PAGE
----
The primary Byzantine infantry formations were the "Chiliarchiai", from the Greek, "chilia" meaning thousand, because they had about 1000 fighting men. A Chiliarchy was generally made up of 650 skutatoi and 350 toxotai. The skutatoi formed a line of 15-20 ranks deep, in close order shoulder to shoulder. The first line was called the "kontarion", the first four lines were made up of skutatoi the remaining three of toxotai. Three or four Chiliarciai formed a "Tagma" (brigade) in the later empire (after 750) but Chiliarchy-sized units were used throughout the empire's life.

The Chiliarciai were deployed facing the enemy, with the cavalry on their wings. The infantry would counter march to make a refused center, while the cavalry would hold or advance to envelope or outflank the enemy. This was similar to the tactic Hannibal employed at Cannae.

The Chiliarciai were deployed not in classic checkered Quincunx pattern but in a long line with enveloping flanks. Each chiliarchy could assume different battle formations depending on the situation, the most common of these were:
* line formation or phalanx, usually 8 men deep, which was generally used against other infantry or to better repel a cavalry charge;
* wedge, used to break the enemy's lines;
* foulkon, similar to the Roman testudo, used to defend against heavy enemy missile fire
* parentaxis, with 4 ranks of armoured infantry in close order in the front, 4 ranks of armoured infantry in close orfer at the back and 4 ranks of archers in between.

Infantry tactics and strategies

Although the Byzantines developed highly sophisticated infantry tactics, the main work of battle was done by cavalry. The infantry still played an important role when the empire needed to demonstrate its strength. In fact many battles, throughout Byzantine history, began with a frontal assault by the skutatoi with support from the horse archer units known as "Hippo-toxotai" ("Equites Sagitarii").

During these assaults the infantry was deployed in the center, that consisted of two chiliarchiai in wedge formation to break enemy's line, flanked by two more chilarchiai in a "refused wing formation" to protect the center and envelop the enemy. This was the tactic used by Nicephorus Phocas against the Bulgars in 967.

Each charge was supported by toxotai that left the formation and preceded the skutatoi in order to provide missile fire.Often, while the infantry engaged their enemy counterparts, the Clibanophori would destroy the enemy's cavalry (this tactic was used mainly against Franks, Lombards or other Germanic tribes who deployed armoured cavalry).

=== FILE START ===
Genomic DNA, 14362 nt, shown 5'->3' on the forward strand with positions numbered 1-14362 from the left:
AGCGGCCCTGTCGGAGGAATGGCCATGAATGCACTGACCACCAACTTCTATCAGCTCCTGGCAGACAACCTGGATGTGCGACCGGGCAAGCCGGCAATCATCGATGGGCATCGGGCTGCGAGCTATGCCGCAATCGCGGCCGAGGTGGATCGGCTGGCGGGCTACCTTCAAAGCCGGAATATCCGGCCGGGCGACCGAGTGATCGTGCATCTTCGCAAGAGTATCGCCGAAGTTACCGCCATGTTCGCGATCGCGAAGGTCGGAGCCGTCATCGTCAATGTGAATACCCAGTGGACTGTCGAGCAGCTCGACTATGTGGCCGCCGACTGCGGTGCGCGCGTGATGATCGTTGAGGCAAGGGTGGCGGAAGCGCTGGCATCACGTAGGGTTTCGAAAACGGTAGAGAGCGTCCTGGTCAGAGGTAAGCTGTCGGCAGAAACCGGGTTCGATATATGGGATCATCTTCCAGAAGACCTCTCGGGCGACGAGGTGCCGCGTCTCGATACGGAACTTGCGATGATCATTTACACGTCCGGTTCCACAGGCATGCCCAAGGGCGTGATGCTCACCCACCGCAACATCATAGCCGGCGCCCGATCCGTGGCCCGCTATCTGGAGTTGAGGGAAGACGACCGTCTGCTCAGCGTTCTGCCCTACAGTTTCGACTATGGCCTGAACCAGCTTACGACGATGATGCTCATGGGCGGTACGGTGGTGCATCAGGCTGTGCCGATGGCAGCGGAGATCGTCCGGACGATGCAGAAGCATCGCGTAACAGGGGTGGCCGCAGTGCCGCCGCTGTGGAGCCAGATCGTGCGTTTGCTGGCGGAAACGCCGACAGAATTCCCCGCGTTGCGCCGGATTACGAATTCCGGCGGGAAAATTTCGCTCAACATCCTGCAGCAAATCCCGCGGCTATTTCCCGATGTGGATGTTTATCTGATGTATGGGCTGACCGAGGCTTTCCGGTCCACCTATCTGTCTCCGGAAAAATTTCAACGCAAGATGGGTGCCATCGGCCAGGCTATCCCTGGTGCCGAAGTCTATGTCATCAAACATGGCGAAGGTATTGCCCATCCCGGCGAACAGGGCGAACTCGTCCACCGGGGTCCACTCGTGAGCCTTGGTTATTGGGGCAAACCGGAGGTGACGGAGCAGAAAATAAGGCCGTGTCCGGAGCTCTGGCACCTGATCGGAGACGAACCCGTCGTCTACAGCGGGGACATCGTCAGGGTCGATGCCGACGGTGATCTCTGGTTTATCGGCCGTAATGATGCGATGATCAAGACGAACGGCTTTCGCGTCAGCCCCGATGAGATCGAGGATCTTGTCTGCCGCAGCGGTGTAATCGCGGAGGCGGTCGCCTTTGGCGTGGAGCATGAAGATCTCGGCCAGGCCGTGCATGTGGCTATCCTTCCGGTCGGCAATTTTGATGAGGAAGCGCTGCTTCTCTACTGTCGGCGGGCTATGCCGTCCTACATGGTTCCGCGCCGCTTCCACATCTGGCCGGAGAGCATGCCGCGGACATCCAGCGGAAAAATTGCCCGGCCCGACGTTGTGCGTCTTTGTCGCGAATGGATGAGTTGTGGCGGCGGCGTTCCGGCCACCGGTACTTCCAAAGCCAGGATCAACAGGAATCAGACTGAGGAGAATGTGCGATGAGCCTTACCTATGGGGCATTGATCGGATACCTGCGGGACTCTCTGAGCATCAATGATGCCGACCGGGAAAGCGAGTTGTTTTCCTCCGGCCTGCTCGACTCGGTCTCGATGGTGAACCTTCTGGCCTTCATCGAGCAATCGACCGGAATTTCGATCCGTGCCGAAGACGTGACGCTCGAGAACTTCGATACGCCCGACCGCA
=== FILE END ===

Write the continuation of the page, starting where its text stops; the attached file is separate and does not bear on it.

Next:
Byzantine infantry were trained to operate with cavalry and to exploit any gaps created by the cavalry.

An effective but risky tactic was to send a chiliarchia to seize and defend a high position, such as the top of a hill as a diversion, while the Cataphracts or Klibanophoroi, supported by the reserve infantry, enveloped the enemy's flank.

The infantry was often placed in advanced positions in front of the cavalry. At the command "aperire spatia", the infantry would open a gap in their lines for the cavalry to charge through.


Cavalry types and equipment


The Imperial Cataphract was an armoured cavalry horse archer and lancer who symbolized the power of Constantinople in much the same way as the Legionary represented the might of Rome.

The Cataphract wore a conical-shaped casqued helmet, topped with a tuft of horsehair dyed in his unit's colour. Chain mail was used either to protect just the neck and sides of the head or as a full protective mask. He wore a long shirt of doubled layered chain or scale mail, which extended down to his upper legs. And over the chain mail he would also use a lamellar cuirass. Leather boots or greaves protected his lower legs, while gauntlets protected his hands. He carried a small, round shield, the "thyreos", bearing his unit's colours and insignia strapped to his left arm, leaving both hands free to use his weapons and control his horse. Over his mail shirt he wore a surcoat of light weight cotton and a heavy cloak both of which were also dyed in unit colours. The horses often wore mail armour and surcoats as well to protect their vulnerable heads, necks and chests.

The Cataphract's weapons included:

* Composite bow: Same as that carried by the Toxotai.
* "Kontarion": or lance, slightly shorter and less thick than that used by the skutatoi which could also be thrown like a javelin.
* "Spathion": Also identical to the infantry weapon.
* Dagger
* Battle axe: Usually strapped to the saddle as a backup weapon and tool.